There are two interrelated standards that apply . . . . First, an interpretation of the West Virginia Rules of Evidence presents a question of law subject to de novo review. Second, a trial court's ruling on the admissibility of testimony is reviewed for an abuse of discretion, “but to the extent the [circuit] court's ruling turns on an interpretation of a [West Virginia] Rule of Evidence our review is plenary.”

195 W.Va. at 560, 466 S.E.2d at 411 quoting Gentry v. Mangum, 195 W.Va. 512, 518 n.4, 466 S.E.2d 171, 177 n.4 (1995).

         Additionally, a three-step analysis is used in reviewing a circuit court's Rule 404(b) evidentiary rulings.

         The standard of review for a trial court's admission of evidence pursuant to Rule 404(b) [of the West Virginia Rules of Evidence] involves a three-step analysis. First, we review for clear error the trial court's factual determination that there is sufficient evidence to show the other acts occurred. Second, we review de novo whether the trial court correctly found the evidence was admissible for a legitimate purpose. Third, we review for an abuse of discretion the trial court's conclusion that the “other acts” evidence is more probative than prejudicial under Rule 403.

State v. LaRock, 196 W.Va. 294, 310-311, 470 S.E.2d 613, 629-630 (1996) (footnote and citations omitted).

         The trial court judge must carefully scrutinize proffered Rule 404(b) evidence before allowing the evidence to be heard by the jury. Rule 404(b) evidence must be offered for a specific and legitimate purpose.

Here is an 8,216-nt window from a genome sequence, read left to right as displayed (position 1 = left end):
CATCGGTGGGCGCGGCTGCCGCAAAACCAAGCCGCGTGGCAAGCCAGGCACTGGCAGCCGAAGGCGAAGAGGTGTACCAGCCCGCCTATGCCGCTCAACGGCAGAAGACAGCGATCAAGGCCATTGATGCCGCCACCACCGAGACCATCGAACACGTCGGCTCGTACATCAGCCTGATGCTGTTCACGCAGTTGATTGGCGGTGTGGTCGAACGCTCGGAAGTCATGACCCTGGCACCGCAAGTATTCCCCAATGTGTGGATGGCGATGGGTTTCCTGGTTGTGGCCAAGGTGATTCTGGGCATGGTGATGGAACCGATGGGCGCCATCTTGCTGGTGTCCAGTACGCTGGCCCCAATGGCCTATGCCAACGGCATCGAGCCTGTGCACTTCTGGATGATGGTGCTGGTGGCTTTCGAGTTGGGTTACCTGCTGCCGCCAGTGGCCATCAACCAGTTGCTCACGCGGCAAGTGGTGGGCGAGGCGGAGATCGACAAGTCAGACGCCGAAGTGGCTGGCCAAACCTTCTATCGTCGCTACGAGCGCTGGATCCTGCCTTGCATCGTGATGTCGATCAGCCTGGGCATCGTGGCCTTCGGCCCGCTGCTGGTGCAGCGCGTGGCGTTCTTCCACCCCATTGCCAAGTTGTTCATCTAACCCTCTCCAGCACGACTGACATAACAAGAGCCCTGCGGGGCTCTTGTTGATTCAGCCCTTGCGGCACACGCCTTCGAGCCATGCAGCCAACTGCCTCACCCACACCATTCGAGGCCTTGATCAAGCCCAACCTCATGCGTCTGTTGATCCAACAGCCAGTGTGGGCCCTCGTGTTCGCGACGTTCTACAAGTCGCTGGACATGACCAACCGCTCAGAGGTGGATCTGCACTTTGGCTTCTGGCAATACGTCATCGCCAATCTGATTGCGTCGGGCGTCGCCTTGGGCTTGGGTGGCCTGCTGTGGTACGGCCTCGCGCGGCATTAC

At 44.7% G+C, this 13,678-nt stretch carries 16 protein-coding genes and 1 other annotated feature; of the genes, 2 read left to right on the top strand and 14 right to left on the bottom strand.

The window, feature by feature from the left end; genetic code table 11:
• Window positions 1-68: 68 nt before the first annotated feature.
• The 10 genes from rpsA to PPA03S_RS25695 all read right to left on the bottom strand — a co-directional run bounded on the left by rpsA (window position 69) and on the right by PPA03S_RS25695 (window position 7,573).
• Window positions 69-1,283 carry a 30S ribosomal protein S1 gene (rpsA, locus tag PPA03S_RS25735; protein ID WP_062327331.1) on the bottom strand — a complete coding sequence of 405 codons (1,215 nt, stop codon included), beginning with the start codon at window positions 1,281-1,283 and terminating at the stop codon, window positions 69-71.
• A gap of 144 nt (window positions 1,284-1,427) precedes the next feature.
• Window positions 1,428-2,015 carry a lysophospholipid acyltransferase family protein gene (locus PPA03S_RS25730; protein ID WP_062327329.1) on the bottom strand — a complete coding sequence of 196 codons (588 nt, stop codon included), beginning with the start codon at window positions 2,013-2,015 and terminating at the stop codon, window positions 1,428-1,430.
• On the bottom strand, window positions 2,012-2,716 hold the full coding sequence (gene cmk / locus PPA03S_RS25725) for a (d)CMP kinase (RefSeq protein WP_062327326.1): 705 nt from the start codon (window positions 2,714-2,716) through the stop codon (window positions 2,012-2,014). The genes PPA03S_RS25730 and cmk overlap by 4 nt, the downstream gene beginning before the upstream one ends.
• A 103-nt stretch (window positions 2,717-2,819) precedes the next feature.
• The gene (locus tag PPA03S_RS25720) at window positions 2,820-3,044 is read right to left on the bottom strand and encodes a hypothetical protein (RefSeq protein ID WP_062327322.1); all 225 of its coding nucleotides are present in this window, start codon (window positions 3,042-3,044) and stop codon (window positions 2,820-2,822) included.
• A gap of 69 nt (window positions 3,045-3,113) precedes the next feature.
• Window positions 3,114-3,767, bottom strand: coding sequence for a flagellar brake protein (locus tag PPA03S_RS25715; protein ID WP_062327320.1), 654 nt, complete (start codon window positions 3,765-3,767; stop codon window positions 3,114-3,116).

When offering evidence under Rule 404(b) of the West Virginia Rules of Evidence, the prosecution is required to identify the specific purpose for which the evidence is being offered and the jury must be instructed to limit its consideration of the evidence to only that purpose. It is not sufficient for the prosecution or the trial court merely to cite or mention the litany of possible uses listed in Rule 404(b). The specific and precise purpose for which the evidence is offered must clearly be shown from the record and that purpose alone must be told to the jury in the trial court's instruction.

Syllabus Point 1, State v. McGinnis, 193 W.Va. 147, 455 S.E.2d 516 (1994).

         Legitimate purposes include proof of motive, opportunity, intent, preparation, plan, knowledge, identity, or absence of mistake or accident. W.Va.R.E. 404(b) [1994]. Rule 404(b) evidence also can be admissible as proof of modus operandi. State v. Dolin, 176 W.Va. 688, 698 n. 14, 347 S.E.2d 208, 218 n. 14 (1986) (overruled, in part, on other grounds by State v. Edward Charles L., 183 W.Va. 641, 398 S.E.2d 123 (1990)); McGinnis, 193 W.Va. at 156, 455 S.E.2d at 525.

        Modus operandi